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Get rid of yeast smell/taste in dough products

So, I know how to make bread and dough products appropriately.

What I don't get is, everytime I make anything like that, the yeast smell is in the bread, instead of the rich, wonderful bread smell (like when you get really good bread - I get it at Kings here in New Jersey). You know that smell when you open up the yeast packet or jar? The whole bread smells/tastes like that.
Also I can't get the slight sourness, and just the rich taste in general that comes with a good bread

So what is it that bakers do, yeast-wise, to make such good bread when it's really good?
Is it that they use that fresh yeast cake stuff? Instant yeast? Is it that I have to use a starter - the flour-water-yeast mixture you leave for a few days?

What is it? Anybody know?

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  1. What recipe are you using? Are you doing a long ferment?

    2 Replies
    1. re: SnackHappy

      just normal twice rise plus pre-bake bench proof, using the normal active dry yeast. The yeast that you proof with warm water and sugar

      1. re: peanuttree

        I don't know what normal is to you. How much yeast are you using and for how much flour?

    2. Use less yeast and a long slow rise. More time develops more flavors, especially if you retard your dough in the refrigerator overnight. Some sourness develops, but also just complexity. Try taking a recipe you know works, use half the yeast, and refrigerate the dough for the first rise for at least 12 hours. A starter can definitely help with flavor development and getting some sourness in there. You may even be able to use 1/4 the yeast if your original recipe had way to much.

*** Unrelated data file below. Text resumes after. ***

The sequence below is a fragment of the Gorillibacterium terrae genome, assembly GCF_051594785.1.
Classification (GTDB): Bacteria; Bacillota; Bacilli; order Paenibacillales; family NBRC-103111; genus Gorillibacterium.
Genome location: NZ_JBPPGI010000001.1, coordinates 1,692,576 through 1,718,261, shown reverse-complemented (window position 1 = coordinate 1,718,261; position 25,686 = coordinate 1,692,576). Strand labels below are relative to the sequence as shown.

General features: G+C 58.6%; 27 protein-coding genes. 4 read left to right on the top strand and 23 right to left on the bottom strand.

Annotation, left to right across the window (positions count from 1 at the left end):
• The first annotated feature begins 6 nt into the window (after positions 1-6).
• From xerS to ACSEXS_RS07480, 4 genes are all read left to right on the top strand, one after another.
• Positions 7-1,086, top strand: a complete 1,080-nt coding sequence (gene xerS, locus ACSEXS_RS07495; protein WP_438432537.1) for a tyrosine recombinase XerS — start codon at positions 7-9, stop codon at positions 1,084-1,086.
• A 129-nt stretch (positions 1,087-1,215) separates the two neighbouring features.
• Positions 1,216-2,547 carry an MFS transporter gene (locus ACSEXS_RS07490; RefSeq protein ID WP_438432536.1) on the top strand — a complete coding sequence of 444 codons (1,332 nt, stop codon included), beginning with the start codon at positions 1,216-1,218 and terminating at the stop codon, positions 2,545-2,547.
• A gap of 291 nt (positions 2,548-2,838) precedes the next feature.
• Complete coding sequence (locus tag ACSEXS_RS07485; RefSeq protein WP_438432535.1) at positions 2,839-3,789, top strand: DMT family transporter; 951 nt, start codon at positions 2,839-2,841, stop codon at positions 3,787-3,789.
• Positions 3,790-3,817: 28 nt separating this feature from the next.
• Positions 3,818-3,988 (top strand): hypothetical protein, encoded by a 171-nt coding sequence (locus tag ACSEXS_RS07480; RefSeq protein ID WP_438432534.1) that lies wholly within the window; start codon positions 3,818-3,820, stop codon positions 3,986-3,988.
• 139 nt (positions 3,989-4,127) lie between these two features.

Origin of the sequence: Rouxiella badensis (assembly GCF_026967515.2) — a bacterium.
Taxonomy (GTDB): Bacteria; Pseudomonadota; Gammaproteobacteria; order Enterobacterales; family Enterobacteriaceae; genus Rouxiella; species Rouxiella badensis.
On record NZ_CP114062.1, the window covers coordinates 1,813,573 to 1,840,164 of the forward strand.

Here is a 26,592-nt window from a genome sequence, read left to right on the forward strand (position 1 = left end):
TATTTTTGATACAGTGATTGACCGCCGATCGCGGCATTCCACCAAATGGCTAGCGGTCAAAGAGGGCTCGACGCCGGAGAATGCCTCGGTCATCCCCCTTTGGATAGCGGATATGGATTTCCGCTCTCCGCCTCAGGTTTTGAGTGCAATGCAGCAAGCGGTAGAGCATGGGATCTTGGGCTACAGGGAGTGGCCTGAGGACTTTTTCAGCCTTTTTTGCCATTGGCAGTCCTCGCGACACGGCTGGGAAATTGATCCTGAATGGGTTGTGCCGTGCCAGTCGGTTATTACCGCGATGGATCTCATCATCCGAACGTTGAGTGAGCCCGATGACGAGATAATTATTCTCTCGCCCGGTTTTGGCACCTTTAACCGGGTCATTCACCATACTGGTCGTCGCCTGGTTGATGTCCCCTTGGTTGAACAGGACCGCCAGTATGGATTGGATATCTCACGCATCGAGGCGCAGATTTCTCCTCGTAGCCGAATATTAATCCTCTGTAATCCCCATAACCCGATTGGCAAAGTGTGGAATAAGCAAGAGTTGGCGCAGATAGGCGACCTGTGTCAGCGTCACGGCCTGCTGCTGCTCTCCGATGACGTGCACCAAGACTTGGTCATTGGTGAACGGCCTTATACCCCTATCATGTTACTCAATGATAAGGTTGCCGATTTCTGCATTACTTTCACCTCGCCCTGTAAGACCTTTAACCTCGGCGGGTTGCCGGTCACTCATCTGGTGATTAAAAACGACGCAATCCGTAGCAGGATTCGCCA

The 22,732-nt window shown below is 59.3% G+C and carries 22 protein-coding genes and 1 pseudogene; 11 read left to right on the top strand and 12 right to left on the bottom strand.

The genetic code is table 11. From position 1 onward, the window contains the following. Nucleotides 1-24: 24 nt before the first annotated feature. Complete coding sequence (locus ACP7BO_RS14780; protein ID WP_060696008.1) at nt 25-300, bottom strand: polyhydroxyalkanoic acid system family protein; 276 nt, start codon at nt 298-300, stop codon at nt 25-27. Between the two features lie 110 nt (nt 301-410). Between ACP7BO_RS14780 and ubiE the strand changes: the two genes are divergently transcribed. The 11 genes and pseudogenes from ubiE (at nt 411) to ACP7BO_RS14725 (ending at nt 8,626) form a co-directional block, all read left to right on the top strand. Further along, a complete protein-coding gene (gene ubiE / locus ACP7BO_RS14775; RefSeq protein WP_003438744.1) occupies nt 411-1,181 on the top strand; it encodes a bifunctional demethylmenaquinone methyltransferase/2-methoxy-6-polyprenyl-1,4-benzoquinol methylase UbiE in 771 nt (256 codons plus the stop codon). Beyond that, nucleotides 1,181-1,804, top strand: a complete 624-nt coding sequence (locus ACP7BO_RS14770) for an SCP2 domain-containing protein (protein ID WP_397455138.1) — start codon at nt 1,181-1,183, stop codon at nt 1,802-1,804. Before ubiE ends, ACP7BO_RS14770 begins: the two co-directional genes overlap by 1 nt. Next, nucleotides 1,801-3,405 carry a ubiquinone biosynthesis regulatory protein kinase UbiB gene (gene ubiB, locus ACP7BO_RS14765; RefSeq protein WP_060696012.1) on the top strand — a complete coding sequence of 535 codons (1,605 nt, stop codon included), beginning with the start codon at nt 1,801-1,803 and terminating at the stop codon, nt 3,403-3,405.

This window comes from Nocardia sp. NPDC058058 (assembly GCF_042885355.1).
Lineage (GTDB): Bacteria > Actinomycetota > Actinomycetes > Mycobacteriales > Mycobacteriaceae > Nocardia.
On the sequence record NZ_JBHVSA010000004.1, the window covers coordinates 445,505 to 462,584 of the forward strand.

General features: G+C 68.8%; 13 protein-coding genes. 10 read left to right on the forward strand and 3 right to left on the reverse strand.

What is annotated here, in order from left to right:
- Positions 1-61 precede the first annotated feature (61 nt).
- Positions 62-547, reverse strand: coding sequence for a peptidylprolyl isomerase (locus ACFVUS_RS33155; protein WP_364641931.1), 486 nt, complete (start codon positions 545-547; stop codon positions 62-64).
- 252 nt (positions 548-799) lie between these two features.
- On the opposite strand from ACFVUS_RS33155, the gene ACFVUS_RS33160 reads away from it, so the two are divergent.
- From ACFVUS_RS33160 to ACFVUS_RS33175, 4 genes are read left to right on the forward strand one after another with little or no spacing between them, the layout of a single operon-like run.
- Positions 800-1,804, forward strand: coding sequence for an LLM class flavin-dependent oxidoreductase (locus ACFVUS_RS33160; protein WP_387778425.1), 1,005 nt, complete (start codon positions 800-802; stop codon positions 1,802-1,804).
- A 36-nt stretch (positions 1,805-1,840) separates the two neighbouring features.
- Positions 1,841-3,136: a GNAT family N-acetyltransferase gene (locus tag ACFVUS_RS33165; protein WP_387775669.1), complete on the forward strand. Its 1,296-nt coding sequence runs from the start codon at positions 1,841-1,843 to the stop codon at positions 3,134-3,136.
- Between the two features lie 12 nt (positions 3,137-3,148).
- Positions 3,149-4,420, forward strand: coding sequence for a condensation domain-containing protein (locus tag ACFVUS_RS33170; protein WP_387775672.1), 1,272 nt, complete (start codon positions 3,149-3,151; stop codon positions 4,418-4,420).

1. Yeast-flour-yeast mixture you leave for a few days.............not quite sure what you are talking about unless you are working on some kine of sour dough? We make bread every other day, each time we do it in half a day.

        1 Reply
        1. re: escondido123

          Biga is one name for it, others call it a chef or poolish or pre-ferment. It is not necessarily at room temp for days, but can last in the fridge for a few to add flavor. There is also the old dough method, where if you make bread regularly, you save back a bit of the dough and add it to the next batch, and keep going and going. All may have slightly different definitions/formulations, but same basic concept of time = flavor. It's not just about wild yeasts and developing sourness, there are enzymatic reactions with the flour that take place over time. Sorry I can't explain more, that's the gist of what I've read, I'm no expert.

        2. As others are saying, you want a long slow rise with less commercial yeast to get rid of the "raw" yeast aroma. To develop the sour flavor you're looking for you want to develop an old dough. That means that you pull off a handful when you next make dough. Put that in a sealed container in your fridge. Next time you make dough, take it out of the fridge, cut it into small pieces and throw it in with whatever other ingredients, remembering to pull off another handful and store it.

          To get a good overview of the use and scope of pre-ferments "Rustic European Bread from Your Bread Machine" by Linda West Eckhardt and Diana Collingwood Butts is a very useful book whether or not you prefer to use a bread machine.

          2 Replies
          1. re: rainey

            One thing I've noticed reading older literature is that it sometimes refers to setting bread to rise the night before, and then getting up early to punch it down for the second rise. This makes sense in terms of this sort of baking - small amounts of yeast, or wild yeast, with a long, slow rise time, rather than the more modern approach of lost of yeast and a couple of hours total rise time. Plus, I suspect that without much in the way of indoor heating, the nighttime kitchen temperature was cool enough to slow the fermentation.

            1. re: tastesgoodwhatisit